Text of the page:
Dealing with disappointment


What do the phrases "Sort yourselves out!", '"When will you people listen?", "Shambles" and "Idiots" have in common? Apparently, according to the UK TV industry website, Broadcast, these are all warning signs that have been given to staff at the British TV Licensing authority to help them spot that customers aren't happy!

Dealing with disappointment is something that I believe differentiates customer focused businesses from others. It means that all employees are trained a) to spot disappointment, and b) to deal with it. So, I'm all for training and developing customer facing staff (and all staff for that matter!). But this really is an astonishing statement of the obvious.

Apparently, TV Licensing staff are being encouraged to spot key words that indicate customers are dissatisfied. These include: "compensation", "complaint", "disgraceful", "disgusted", "incompetent", "appalling", "furious", "intimidation", "mistakes", "harassment", "rude", "threatening", "outrageous", "upsetting", "unacceptable" and various swear words.

The guide also lists warning phrases, such as "I am extremely angry", "I demand an apology", "lack of courtesy", "your failure" and "I will sue".

Dealing with disappointment is something that all businesses need to get right, and maybe it's me, but if I heard one of my customers saying any of those things, I'd like to think I'd be able to spot that there was a problem without having to resort to a guide to tell me.

I've read that 70 per cent of people will do business with you again if you can resolve their problem or complaint, and this rises to over 90 per cent if it's done on the spot. Combine this with the fact that it costs between six and ten times more to sell to a new customer than an existing one, then dealing with disappointment is powerful stuff!

So here are 5 steps to consider when dealing with disappointment:

1. Acknowledge It!
A business that acknowledges that it got things wrong, particularly if it is out of character, and deals with it effectively, can often turn disappointment into delight. In other words, just because things go wrong, it doesn't mean you've lost that customer.

Acknowledging the problem can demonstrate that you actually care, and many will respond positively. In fact a real measure of the strength of your customer relationships is the size of 'cock up' you can make and still keep the business. (By the way, please don't take this as the key learning lesson from this article and test it to its limits!).

2. Empower For It!
As a result, the best businesses empower their people to deal with disappointment. I'm often sceptical about the word 'empowerment' because it's so over used, but in those businesses that do it properly, things get done when things go wrong.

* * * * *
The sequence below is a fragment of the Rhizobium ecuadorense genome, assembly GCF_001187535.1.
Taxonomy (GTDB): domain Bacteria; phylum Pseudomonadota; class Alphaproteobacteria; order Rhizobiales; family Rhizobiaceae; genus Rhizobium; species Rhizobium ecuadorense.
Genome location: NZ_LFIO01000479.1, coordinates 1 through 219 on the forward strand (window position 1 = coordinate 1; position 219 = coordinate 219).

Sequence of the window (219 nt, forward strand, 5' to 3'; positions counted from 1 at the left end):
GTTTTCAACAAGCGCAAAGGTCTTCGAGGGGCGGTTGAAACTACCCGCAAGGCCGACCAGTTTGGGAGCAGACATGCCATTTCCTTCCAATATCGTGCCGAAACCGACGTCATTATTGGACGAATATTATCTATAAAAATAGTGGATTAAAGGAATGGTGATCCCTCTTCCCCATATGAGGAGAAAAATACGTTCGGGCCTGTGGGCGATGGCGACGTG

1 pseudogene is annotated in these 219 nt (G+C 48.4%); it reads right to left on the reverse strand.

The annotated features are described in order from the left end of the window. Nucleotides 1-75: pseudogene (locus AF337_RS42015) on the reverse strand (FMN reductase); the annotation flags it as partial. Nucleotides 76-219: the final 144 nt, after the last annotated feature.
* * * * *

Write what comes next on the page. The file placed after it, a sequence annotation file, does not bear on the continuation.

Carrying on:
Here's a simple test to see how empowered your people really are. How much can your people spend or authorise without having to come to senior management for 'permission'? For example, Ritz Carlton Hotels give everyone in their business authority to spend up to $2,000 to resolve a customer's problem or deal with a complaint on the spot without having to get permission from a manager. Now, THAT's empowerment!

3. Prepare For It!
What are the things that typically disappoint your customers? Why not get your people together and identify typical or regular problems, and then develop ideas and solutions to sort it out. Train them, put processes and systems to deal with disappointment.

Be careful with systemising things though. A friend of mine once got a lovely personalised letter apologising for a mistake he'd complained about to one company. The letter explained that it was very rare that this happened, that they couldn't understand how it had happened and that they were investigating thoroughly what had gone wrong.

But mistakenly attached to the letter was a photocopy of his original letter with 'send standard complaint reply letter' scrawled on it!!!

4. Look For It!
Instead of just dealing with disappointment, successful organisations look for it. They don't wait for complaints, they go out and find them! In fact, these businesses probably get more complaints than others because their people are actively asking for them.

It might seem weird, but the easier you are to complain to, the more customer focussed you're likely to be.

5. Just Deal With It!
So go on, you know it makes sense. Disappointment? Learn to look for it and deal with it!

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About The Author

Andy Hanselman
Andy Hanselman

Andy Hanselman helps businesses and their people think in 3D. That means being Dramatically and Demonstrably Different. An expert on business competitiveness, he has spent well over 20 years researching, working with, and learning from, successful fast growth businesses. His latest book, The 7 Characteristics of 3D Businesses, reveals how businesses can get ahead, and stay ahead of their competitors.